Are Head and Body Lice the Same Species?

Territorial organisms with different health effects have remarkably similar genomes, scientists discover.

Two lice viewed under an electron microscope.

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Katharine Gammon, Contributor

(ISNS) -- In a new study, researchers have found that head and body lice -- one a mere annoyance, the other a serious health threat -- may actually be the same species.

There are some big differences in the way the blood-suckers look and act. In an evolutionary quirk, almost every species of mammal or bird hosts a distinct species of lice -- so dogs and humans don't feed the same critters. Head lice are highly dependent upon human body warmth and will die if separated from their human host for 24 hours.

Body lice are larger and hardier since they live on clothing and can survive if separated from human contact for up to a week without feeding.

"Head lice are a nuisance, whereas body lice represent a true direct health risk," said Barry Pittendrigh , a professor of entomology at the University of Illinois and an author of the new study, which appears in the journal Insect Molecular Biology.

A working definition of whether two organisms are part of the same species is if they breed, or can potentially breed, with one another. Previous studies have found that even when head and body lice are both present on the same host, they don't move into each other's territories. The two provinces of lice don't breed with one another in the wild, but they can generate offspring under specific laboratory conditions. The presence of head lice has little to do with human hygiene conditions, but body lice seem to appear out of nowhere when hygiene suffers.

Head lice don't carry diseases, but body lice also carry diseases like louse-born typhus and trench fever.

The researchers collected head and body lice at every stage of development and put them through a battery of challenges -- exposing them to cold, heat, pesticides, bacteria -- to coax the lice to express as many genes as possible. Lice have a tiny genome compared to other pests, with only about 10,000 protein-coding genes.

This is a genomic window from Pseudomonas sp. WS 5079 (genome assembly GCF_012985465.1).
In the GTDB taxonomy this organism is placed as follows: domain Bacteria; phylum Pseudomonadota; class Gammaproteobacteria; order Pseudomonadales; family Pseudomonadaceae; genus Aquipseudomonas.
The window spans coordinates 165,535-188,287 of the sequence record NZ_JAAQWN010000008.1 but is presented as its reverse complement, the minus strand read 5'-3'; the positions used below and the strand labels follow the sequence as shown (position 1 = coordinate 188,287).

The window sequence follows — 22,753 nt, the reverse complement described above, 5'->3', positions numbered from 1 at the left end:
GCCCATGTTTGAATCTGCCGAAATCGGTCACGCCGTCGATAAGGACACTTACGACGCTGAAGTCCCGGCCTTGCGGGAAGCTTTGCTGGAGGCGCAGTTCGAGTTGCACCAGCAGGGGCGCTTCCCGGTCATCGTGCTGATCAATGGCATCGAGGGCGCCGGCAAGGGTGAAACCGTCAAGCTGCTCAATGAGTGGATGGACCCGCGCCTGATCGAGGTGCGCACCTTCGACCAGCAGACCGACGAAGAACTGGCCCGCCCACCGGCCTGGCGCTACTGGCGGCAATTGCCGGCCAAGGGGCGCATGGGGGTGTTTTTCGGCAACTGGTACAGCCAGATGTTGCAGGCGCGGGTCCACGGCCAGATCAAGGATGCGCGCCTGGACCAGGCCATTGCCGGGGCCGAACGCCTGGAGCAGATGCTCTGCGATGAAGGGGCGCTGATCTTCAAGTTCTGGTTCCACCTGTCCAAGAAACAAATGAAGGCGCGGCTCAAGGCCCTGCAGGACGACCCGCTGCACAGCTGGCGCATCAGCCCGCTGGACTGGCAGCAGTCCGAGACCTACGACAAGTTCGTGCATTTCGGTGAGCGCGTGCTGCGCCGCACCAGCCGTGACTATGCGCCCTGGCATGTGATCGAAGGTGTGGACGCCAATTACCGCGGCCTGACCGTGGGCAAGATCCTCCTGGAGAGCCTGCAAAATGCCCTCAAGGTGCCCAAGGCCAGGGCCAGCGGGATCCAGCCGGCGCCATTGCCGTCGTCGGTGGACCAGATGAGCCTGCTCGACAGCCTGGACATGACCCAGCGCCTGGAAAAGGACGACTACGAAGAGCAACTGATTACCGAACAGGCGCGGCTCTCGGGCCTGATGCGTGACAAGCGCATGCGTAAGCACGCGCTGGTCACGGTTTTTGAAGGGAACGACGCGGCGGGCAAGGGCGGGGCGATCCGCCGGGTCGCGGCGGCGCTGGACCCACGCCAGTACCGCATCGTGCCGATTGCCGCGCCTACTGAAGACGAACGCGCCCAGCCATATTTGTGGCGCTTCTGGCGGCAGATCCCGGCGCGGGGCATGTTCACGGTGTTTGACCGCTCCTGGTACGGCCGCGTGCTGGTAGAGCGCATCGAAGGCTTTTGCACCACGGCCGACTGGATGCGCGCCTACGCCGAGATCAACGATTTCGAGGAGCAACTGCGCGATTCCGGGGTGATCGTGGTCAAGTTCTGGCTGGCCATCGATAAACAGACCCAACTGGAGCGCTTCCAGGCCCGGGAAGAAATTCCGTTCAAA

When the researchers compared the number and sequences of all of the protein-coding genes expressed at every stage louse life cycle, they found very few differences between the head and body lice -- 14 genes, to be exact.

Pittendrigh said that the reasons why there is so much physical difference in two creatures who share so much genetic material remain to be determined.

"Head lice live on people regardless of hygiene conditions. But when hygiene conditions drop, a new ecological niche opens up, and head lice could move down to start being body lice. That's one hypothesis," said Pittendrigh.

The body lice have to survive longer without a blood meal and evolved to increase their body size to compensate.

"There are wonderful things that could be tested in the future," said Pittendrigh.

Richard Pollack, an instructor with the Harvard School of Public Health, said that he's not sure that the genetics make the case for different species.

"We've got more than 100 years or so of observations that head and body lice behave differently, look different, and they don't interbreed except in the laboratory," said Pollack, adding that he doesn't question the research group's work, but he does diverge from them on the conclusions. "How much difference would be necessary to call the things different species?"

As a matter of practicality, a louse by any other name bites the same -- but Pollack said that there could be implications for public health interventions if the two types are lumped together.

"If we muddy the waters and say they're the same things, then there will be folks out there who will use this as ammunition and say -- well, if there's no difference then all bets are off. Head lice must be as dangerous as body lice," said Pollack. "People who don't know enough about the biology and public health significance of these two creatures will reverse the gains that have been made in dealing more rationally with these organisms."

Author Bio & Story Archive

Katharine Gammon is a freelance science writer based in Santa Monica, California, and writes for a wide range of magazines covering technology, society, and animal science.